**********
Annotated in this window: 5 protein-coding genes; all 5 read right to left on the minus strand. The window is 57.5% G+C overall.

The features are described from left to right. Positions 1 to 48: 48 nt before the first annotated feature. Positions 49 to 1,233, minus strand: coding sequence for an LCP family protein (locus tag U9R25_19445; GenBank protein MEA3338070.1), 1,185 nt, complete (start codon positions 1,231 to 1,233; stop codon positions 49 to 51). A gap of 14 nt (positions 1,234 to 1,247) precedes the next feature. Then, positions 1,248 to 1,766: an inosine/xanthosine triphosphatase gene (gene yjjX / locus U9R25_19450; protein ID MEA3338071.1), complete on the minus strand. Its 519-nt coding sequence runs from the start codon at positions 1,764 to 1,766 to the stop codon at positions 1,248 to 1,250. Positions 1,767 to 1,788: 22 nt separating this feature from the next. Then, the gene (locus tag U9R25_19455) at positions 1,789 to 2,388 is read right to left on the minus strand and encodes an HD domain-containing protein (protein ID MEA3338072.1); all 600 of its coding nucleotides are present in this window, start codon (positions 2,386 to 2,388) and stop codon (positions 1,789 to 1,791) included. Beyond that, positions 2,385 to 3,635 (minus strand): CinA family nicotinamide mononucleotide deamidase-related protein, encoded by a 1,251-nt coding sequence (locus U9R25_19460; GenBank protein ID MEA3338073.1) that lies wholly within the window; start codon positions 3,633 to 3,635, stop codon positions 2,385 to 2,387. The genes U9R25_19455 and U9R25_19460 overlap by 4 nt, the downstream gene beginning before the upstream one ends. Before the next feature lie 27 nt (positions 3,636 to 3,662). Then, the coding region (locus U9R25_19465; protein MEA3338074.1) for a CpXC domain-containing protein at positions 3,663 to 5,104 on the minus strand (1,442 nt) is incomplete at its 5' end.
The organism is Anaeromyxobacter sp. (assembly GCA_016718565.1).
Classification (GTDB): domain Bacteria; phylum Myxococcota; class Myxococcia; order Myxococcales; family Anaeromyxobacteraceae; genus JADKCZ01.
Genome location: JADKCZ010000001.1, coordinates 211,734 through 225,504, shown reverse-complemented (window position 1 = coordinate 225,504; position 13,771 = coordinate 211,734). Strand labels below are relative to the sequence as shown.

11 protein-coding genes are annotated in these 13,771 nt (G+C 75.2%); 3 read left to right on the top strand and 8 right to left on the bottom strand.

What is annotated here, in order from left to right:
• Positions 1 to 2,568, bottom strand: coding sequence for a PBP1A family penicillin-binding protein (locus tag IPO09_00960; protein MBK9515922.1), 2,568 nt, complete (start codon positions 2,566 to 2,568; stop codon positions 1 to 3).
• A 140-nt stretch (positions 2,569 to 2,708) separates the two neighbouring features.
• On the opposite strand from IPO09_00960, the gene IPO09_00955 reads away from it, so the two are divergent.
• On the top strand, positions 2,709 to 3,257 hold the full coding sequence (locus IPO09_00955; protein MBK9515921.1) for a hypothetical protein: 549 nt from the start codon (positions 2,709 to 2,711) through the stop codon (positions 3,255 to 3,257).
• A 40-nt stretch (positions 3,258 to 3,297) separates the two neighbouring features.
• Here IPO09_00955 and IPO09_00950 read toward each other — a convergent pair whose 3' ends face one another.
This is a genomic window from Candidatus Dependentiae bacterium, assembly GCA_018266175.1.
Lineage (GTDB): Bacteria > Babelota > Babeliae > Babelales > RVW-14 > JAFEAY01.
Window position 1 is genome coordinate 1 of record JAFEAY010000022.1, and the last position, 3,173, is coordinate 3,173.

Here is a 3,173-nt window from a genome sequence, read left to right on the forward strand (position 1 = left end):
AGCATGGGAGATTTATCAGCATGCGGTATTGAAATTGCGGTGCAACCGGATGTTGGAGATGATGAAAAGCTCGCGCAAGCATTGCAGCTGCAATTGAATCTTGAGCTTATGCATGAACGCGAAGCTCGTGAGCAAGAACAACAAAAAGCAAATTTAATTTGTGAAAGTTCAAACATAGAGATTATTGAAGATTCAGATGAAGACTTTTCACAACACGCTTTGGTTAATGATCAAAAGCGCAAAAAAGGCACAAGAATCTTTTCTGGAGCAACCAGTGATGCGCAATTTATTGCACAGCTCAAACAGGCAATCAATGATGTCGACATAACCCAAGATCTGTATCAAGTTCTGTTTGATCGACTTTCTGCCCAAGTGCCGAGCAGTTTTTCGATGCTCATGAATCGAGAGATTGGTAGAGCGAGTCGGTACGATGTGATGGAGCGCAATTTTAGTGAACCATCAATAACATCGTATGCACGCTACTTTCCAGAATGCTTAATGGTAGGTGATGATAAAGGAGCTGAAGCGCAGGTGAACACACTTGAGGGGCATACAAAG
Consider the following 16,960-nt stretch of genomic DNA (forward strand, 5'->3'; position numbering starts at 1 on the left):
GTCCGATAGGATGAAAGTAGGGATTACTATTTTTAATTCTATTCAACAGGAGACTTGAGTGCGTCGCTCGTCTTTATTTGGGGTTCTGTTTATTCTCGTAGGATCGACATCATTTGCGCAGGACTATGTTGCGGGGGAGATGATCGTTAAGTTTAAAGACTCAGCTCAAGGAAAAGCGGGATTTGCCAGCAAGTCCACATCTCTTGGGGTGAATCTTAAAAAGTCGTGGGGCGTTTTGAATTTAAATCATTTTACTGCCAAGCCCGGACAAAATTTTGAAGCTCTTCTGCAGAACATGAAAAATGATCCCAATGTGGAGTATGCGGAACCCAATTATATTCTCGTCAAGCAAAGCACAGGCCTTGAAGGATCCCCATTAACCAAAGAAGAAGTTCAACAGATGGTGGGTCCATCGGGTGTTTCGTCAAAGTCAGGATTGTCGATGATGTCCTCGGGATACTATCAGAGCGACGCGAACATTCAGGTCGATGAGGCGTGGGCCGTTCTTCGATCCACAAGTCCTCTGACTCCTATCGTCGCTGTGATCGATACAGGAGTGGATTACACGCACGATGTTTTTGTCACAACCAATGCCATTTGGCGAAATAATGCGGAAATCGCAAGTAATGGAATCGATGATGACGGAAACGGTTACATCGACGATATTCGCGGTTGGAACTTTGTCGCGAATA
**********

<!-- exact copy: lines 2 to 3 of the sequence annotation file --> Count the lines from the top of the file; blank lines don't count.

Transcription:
The features are described from left to right. Positions 1 to 48: 48 nt before the first annotated feature. Positions 49 to 1,233, minus strand: coding sequence for an LCP family protein (locus tag U9R25_19445; GenBank protein MEA3338070.1), 1,185 nt, complete (start codon positions 1,231 to 1,233; stop codon positions 49 to 51). A gap of 14 nt (positions 1,234 to 1,247) precedes the next feature. Then, positions 1,248 to 1,766: an inosine/xanthosine triphosphatase gene (gene yjjX / locus U9R25_19450; protein ID MEA3338071.1), complete on the minus strand. Its 519-nt coding sequence runs from the start codon at positions 1,764 to 1,766 to the stop codon at positions 1,248 to 1,250. Positions 1,767 to 1,788: 22 nt separating this feature from the next. Then, the gene (locus tag U9R25_19455) at positions 1,789 to 2,388 is read right to left on the minus strand and encodes an HD domain-containing protein (protein ID MEA3338072.1); all 600 of its coding nucleotides are present in this window, start codon (positions 2,386 to 2,388) and stop codon (positions 1,789 to 1,791) included. Beyond that, positions 2,385 to 3,635 (minus strand): CinA family nicotinamide mononucleotide deamidase-related protein, encoded by a 1,251-nt coding sequence (locus U9R25_19460; GenBank protein ID MEA3338073.1) that lies wholly within the window; start codon positions 3,633 to 3,635, stop codon positions 2,385 to 2,387. The genes U9R25_19455 and U9R25_19460 overlap by 4 nt, the downstream gene beginning before the upstream one ends. Before the next feature lie 27 nt (positions 3,636 to 3,662). Then, the coding region (locus U9R25_19465; protein MEA3338074.1) for a CpXC domain-containing protein at positions 3,663 to 5,104 on the minus strand (1,442 nt) is incomplete at its 5' end.
The organism is Anaeromyxobacter sp. (assembly GCA_016718565.1).